Citing extensive damage to roads territory-wide, Public Works Commissioner Darryl Smalls and his team said Monday they have assigned all crews and contractors to clean up and make repairs, and are currently waiting for more resources to be brought in so they can fill up potholes.
In an afternoon teleconference with reporters, Smalls said that the approximately 25 inches of rain dumped last week by what was then sub-tropical storm Otto caused widespread flooding, mudslides and wreaked havoc on new road work, which has created or deepened some of the holes.
"We are inundated with potholes throughout the entire territory," he said, adding that the department has run through the cold mix it uses to do the patching. Supplies have been ordered, but Public Works, meanwhile, is hoping to get some backup "hot mix" from local contractors so some of the work can push forward.
He added that along with Public Works crews on St. Thomas, six private contractors have also been sent out in the last week, while damage on St. Croix was able to be handled in-house. Damage assessments are also being conducted, so preliminary estimates of the damage should soon be in to the V.I. Territorial Emergency Management Agency.
The governor declared a state of emergency for the territory last Friday, as Otto made its way out of the territory after staying put for nearly a week.
During that time, public schools were closed, but Department of Education officials said everything will be ready for students when they return Tuesday.
St. Thomas-St. John Deputy Superintendent Joseph Sibilly said five schools within the district were impacted by water damage or runoff that entered some of the classrooms, including 15 rooms at Addelita Cancryn Junior High School and 10 at Ivanna Eudora Kean High School, along with the library at Yvonne Bowsky Elementary.
All the areas have since been cleaned up and "nothing will stop" the schools from operating Tuesday morning, Sibilly said.
St. Croix Superintendent Gary Molloy gave a similar report, saying that the district’s schools "fared pretty well considering all the water."
"We did have some major water damage in some of the schools but it was nothing that we couldn’t handle, and we’ve been able to get our buildings restored pretty quickly," he said in the Monday briefing, adding that there’s still some work left replacing ceiling tiles in a few of the facilities.
Asked about protecting students from dengue, Assistant Education Commissioner Donna Frett-Gregory said the department’s plan is to work with Health in eliminating mosquito larvae in standing water pools.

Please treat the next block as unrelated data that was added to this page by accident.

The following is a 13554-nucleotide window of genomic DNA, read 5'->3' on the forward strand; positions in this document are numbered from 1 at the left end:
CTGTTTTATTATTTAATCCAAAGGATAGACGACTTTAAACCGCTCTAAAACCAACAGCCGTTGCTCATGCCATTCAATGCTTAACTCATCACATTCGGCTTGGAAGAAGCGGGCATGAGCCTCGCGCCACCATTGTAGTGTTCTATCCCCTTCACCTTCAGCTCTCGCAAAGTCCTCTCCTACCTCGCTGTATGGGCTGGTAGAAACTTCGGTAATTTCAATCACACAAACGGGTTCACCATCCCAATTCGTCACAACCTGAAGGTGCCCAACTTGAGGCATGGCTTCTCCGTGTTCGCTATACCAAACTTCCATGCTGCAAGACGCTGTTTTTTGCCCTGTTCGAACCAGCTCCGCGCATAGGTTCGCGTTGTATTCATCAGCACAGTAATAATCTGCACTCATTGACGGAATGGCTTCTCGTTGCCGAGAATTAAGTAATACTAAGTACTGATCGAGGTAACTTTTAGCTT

Smalls wrapped up Monday with a few tips for motorists and local home owners, and underscored the need for both groups to be cautious when driving or moving around their property.
Landslides are still possible since the ground is so saturated with water, so residents are also urged not be use any heavy equipment around new construction.
Since Public Works has been concentrating on clearing major public areas first, residents in private subdivisions are also encouraged to make use of independent contractors who might be able to help with some of the work. But in case of emergency — Smalls spoke Monday about areas in which residents had been blocked in by the debris or mudslides — residents are urged to call the department at 774-4617 on St. Thomas-St. John and 773-1789 on St. Croix to report any incidents.
More specifically, Assistant Public Works Commissioner Roberto Cintron said department crews on St. Croix have taken care of a landslide in Estate LaVallee and were able to create another access road for residents of Enfield Green, where a bridge was washed out. Cintron said the gut at Rainbow Beach was opened up as a result of flooding in Prosperity and said the department will be working on the potholes in Welcome created by the heavy rains.
Smalls said the department has also finished washing down Main Street, and had crews out Monday in Hospital Ground working with the Waste Management Authority on addressing the impacts of the rain on gut and sewer systems. Work is also ongoing in the area of Clearview Apartments, where there was a landslide; on Crown Mountain; in Smith Bay/Nazareth, where crews worked on two of the major culverts; and Lindbergh Bay, where debris blocking some of the structures have been cleared.
Smalls said water overflowing from a natural spring has caused continuous flooding in Smith Bay, and urged drivers not to speed through the streets.